Photo credit of FOX 9 Minneapolis-St. Paul
As we enter our second weekend of nation-wide protests, the size of the demonstrations are expected to increase in volume and frequency. With expected increase comes potential for further confrontation with police. As the protests have continued to grow over the past week, police response to the demonstrations show just how ill-prepared they are to handle such unrest.
It has been estimated that over 9,000 people have been arrested nationwide since the beginning of the protests, an average of over 1,000 a day. It is unknown at this time how many of these arrests were looters or actual protesters.
Those marching in support of the Black Lives Matter movement have been hit with tear gas, water hoses, and even rubber bullets. During one protest in Asheville, North Carolina, a makeshift medical station was destroyed by local police, who did their due diligence to destroy every single bottle of water and all other supplies for protesters.
In a post on the New York City subreddit, r/nyc, a Reddit user gave advice on how to protest. The user, u/arejay00, protested in the Hong Kong Umbrella Revolution of 2014 and again more recently in the Extradition Protests that are still ongoing. The post gives tips on everything from packing extra snacks and supplies to what to do in the event you are teargassed, which prove to be a very real possibility for the millions of protesters across the country. Check out below for the advice as laid out by u/arejay00 and click here for a direct link to the Reddit post.
“Always leave your house in preparation of the potential of arrest. You might be peaceful, but if this continues for weeks, at some point you will find yourself caught up near a hot spot. You absolutely need to have the phone number of someone you trust to handle legal matters memorized in your head. If you are an organizer, try to form a coalition that can offer legal assistance for anyone that is arrested. Over here, we have groups that go around stamping phone numbers onto people's arms during every protest to make sure that they can easily get access to legal assistance if arrested.”
See links here to donate to the Minnesota Freedom Fund, Black Lives Matter, George Floyd’s Family, Justice for Breonna Taylor, Justice for David McAtee, the Brooklyn Community Bail Fund, and even more here.
“Be prepared for tear gas. Carry a bottle of saline solution with you. They are to wash your eyes if you are exposed to tear gas. Wear goggles if you have.”
“During earlier times of the protest, I was once part of a large group that got flanked by a group of cops on each end of the block and were held there for hours. It was a peaceful protest that night but the cops will start to pull shit like this to deter people from coming out. When congregating, try to always position yourself in intersections so you will have multiple ways to leave. When the crowd gets big and tear gas hits and everyone is escaping, if you are aware of exit routes, it will be very valuable for not only you but those around you as well.”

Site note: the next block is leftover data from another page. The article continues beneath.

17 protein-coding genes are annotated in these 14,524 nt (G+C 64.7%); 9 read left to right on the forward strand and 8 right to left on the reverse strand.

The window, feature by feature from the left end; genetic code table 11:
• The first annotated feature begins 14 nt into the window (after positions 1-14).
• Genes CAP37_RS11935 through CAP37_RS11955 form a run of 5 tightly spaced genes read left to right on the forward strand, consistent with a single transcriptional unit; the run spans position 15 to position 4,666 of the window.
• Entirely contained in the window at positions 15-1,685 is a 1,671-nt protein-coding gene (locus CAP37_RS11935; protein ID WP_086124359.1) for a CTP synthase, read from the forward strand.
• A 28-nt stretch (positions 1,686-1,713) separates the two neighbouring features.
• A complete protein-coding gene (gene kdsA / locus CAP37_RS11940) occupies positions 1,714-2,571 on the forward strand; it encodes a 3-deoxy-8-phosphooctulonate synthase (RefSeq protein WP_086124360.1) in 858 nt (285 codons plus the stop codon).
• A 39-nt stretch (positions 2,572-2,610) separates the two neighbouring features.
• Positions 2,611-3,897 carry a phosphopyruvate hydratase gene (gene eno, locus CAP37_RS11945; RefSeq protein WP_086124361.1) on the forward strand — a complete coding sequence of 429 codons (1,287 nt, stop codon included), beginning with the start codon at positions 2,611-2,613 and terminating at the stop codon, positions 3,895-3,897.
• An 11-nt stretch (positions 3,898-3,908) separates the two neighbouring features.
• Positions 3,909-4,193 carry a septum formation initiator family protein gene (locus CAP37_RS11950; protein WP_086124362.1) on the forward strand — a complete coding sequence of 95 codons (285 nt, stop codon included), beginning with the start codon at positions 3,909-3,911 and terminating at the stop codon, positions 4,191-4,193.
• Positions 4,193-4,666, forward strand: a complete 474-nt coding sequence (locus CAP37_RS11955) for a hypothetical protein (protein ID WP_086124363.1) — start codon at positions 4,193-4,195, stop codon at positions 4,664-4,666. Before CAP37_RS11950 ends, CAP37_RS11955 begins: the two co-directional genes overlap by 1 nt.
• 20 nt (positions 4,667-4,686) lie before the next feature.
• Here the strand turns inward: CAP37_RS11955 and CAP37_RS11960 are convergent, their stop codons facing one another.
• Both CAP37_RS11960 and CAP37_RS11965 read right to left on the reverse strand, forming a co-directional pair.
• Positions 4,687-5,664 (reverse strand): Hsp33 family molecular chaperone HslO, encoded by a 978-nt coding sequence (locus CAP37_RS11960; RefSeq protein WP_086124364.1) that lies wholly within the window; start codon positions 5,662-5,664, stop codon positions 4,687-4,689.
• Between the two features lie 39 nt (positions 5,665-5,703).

"This point is extremely important to keep the protest going strong and you must always keep this in your mind. Our 2014 protest that lasted 2.5 months ultimately fizzled out because there was too much infighting. Protest movements are always extremely nuanced, and you will witness a wide range of actions and ideologies within the movement that you might not agree with. That is fine, just accept that there will be people that share the same cause but approach it differently. Don't call them out, don't tell them to go home, don't blast them on social media. Just keep doing you. Momentum is key and you must make sure to never do anything to slow other people's momentum, or have others slow your momentum. Don't let those in authority divide and conquer the movement."
"It is not time and place to hang out with your friends. Always be vigilant and pay attention to your surroundings. A 10 second delay in noticing potential problems might mean getting hit by tear gas, rubber pellet, or worse, being arrested. If the crowd had dispersed and people are starting to go home, don't stick around and hang out. Things will always become more dangerous when there are less eyeballs around."
"Bring an extra bottle of saline solution, an extra bottle of water, extra snacks, anything helpful, and give them to people who aren't as well prepared. Make an extra sign to give to those who came empty handed. The act of sharing goes a long way in building camaraderie and the morale needed to keep the protest going. Always look out for anyone that might need help. If you see an older person, pay attention to them. If a tear gas hits or a group of cops start rushing, they might need your help to escape."
"You will start to see a lot of people and hear a lot of voices that will make you question the movement. Don't let those things affect you, and don't be the one to make others question their action. Those who are in authority will take advantage of this human nature and utilize the media, social media, and send agents onto the protest sites that will make you believe the movement has gone in the wrong direction and you shouldn't participate in this anymore. The only way to combat this is to just keep doing what you do, and accept what those around you are doing. If everyone can hold onto this principle, everyone will continue to come out based on their own principle and the protest will continue strong."